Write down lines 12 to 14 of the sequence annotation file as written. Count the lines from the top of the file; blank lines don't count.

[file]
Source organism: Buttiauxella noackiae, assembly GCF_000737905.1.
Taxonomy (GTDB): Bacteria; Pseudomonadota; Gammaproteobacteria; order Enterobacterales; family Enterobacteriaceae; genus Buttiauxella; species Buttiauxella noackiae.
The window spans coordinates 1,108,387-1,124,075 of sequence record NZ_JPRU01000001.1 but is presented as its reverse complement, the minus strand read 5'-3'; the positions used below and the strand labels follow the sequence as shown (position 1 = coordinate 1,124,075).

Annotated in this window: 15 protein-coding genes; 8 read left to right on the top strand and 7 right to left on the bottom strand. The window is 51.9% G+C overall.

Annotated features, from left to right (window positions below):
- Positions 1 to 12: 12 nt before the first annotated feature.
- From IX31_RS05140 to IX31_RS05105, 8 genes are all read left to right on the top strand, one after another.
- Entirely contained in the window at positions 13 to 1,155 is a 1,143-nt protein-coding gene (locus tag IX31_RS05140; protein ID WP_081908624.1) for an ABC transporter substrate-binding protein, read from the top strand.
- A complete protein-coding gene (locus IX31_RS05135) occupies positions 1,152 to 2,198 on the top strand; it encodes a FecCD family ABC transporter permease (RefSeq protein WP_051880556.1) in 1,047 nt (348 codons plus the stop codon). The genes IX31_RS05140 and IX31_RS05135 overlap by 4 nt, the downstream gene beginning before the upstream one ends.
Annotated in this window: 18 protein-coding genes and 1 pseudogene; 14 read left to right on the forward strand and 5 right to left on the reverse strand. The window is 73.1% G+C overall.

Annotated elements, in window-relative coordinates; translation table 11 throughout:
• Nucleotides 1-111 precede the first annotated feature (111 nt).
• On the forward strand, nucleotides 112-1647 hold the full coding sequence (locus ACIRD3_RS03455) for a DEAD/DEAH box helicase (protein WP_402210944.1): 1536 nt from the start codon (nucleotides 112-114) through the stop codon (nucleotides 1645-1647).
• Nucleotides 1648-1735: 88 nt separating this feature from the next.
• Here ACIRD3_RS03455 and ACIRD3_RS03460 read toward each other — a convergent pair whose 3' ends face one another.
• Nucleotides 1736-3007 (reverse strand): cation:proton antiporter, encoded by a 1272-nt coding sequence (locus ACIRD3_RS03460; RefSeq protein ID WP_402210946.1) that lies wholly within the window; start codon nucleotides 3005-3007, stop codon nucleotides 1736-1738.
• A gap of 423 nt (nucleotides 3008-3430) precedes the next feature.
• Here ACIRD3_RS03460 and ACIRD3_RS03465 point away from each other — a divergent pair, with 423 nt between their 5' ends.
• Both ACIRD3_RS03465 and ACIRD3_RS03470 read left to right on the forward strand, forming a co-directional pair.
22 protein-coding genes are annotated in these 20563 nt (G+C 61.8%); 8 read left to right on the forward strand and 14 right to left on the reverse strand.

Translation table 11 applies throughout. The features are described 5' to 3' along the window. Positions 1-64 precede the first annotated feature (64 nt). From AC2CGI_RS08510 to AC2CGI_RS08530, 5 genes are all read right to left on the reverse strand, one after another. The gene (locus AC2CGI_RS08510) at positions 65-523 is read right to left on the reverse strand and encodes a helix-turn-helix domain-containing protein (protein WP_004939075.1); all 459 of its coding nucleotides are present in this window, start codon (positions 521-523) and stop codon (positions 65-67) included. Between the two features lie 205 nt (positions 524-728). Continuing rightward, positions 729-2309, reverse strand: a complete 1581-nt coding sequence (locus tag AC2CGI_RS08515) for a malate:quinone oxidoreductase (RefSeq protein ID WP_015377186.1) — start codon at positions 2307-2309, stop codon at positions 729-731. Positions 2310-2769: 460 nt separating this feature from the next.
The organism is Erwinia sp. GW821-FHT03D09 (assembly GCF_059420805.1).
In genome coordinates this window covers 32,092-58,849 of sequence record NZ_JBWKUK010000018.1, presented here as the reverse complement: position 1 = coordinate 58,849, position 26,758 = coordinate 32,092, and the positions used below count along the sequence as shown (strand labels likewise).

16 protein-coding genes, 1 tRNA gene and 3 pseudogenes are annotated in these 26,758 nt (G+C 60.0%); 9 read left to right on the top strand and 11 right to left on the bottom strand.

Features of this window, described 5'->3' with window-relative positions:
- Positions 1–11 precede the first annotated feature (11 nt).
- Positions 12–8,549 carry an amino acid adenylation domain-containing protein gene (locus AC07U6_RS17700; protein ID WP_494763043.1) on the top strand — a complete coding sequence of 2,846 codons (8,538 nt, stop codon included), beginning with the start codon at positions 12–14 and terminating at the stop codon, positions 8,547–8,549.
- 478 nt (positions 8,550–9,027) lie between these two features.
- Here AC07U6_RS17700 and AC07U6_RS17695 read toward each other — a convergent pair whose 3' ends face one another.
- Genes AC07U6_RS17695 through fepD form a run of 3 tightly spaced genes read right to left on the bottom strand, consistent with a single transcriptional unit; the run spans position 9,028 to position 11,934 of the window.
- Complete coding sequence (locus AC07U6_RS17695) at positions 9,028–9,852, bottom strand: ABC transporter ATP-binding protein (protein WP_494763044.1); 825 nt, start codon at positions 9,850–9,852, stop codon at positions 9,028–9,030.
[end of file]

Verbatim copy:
• Nucleotides 1-111 precede the first annotated feature (111 nt).
• On the forward strand, nucleotides 112-1647 hold the full coding sequence (locus ACIRD3_RS03455) for a DEAD/DEAH box helicase (protein WP_402210944.1): 1536 nt from the start codon (nucleotides 112-114) through the stop codon (nucleotides 1645-1647).
• Nucleotides 1648-1735: 88 nt separating this feature from the next.